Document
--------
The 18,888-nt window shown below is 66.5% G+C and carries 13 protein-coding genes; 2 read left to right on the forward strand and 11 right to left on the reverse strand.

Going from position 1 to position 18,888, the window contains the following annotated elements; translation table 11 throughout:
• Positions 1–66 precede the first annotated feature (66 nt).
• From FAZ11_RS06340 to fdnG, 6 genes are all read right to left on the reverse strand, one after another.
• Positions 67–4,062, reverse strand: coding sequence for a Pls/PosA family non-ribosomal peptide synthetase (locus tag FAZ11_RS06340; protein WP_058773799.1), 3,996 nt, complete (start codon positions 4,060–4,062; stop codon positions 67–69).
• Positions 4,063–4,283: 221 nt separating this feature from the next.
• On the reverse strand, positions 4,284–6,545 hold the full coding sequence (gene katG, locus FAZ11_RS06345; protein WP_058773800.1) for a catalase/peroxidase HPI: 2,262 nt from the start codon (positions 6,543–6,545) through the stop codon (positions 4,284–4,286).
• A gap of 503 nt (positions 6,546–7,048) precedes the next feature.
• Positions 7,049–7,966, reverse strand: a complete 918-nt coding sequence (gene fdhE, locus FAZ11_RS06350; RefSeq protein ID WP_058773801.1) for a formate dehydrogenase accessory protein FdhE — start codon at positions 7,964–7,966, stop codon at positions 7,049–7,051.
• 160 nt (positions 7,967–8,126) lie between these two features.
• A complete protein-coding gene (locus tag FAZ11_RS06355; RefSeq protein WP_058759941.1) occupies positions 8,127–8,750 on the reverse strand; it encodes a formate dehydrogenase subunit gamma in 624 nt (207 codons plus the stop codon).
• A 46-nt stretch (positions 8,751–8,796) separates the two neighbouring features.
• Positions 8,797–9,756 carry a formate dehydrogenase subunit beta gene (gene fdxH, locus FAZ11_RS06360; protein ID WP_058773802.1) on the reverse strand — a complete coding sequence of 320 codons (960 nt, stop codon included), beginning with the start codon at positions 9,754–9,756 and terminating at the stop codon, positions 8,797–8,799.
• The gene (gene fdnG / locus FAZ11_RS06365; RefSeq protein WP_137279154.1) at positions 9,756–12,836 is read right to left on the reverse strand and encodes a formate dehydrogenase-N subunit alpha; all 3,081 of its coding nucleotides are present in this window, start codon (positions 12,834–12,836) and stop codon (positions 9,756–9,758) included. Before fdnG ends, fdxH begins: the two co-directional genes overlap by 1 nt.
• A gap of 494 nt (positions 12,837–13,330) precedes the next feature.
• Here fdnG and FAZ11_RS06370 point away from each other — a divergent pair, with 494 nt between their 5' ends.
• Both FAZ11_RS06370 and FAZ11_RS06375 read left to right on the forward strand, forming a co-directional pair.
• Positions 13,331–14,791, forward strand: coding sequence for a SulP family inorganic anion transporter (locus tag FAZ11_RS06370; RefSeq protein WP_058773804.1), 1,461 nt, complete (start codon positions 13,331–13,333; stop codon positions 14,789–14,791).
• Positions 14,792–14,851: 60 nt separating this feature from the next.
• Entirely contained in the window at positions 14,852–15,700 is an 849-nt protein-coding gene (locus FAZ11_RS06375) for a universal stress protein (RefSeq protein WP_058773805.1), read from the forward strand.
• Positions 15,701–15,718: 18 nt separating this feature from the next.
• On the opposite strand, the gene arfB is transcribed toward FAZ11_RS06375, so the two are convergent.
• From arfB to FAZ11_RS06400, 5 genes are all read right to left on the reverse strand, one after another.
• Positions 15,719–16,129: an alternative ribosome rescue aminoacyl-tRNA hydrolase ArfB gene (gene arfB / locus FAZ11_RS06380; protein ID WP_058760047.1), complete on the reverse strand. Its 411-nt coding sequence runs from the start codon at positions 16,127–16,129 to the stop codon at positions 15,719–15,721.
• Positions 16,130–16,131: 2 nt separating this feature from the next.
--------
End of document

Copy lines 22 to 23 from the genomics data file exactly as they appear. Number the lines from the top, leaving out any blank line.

• On the opposite strand, the gene arfB is transcribed toward FAZ11_RS06375, so the two are convergent.
• From arfB to FAZ11_RS06400, 5 genes are all read right to left on the reverse strand, one after another.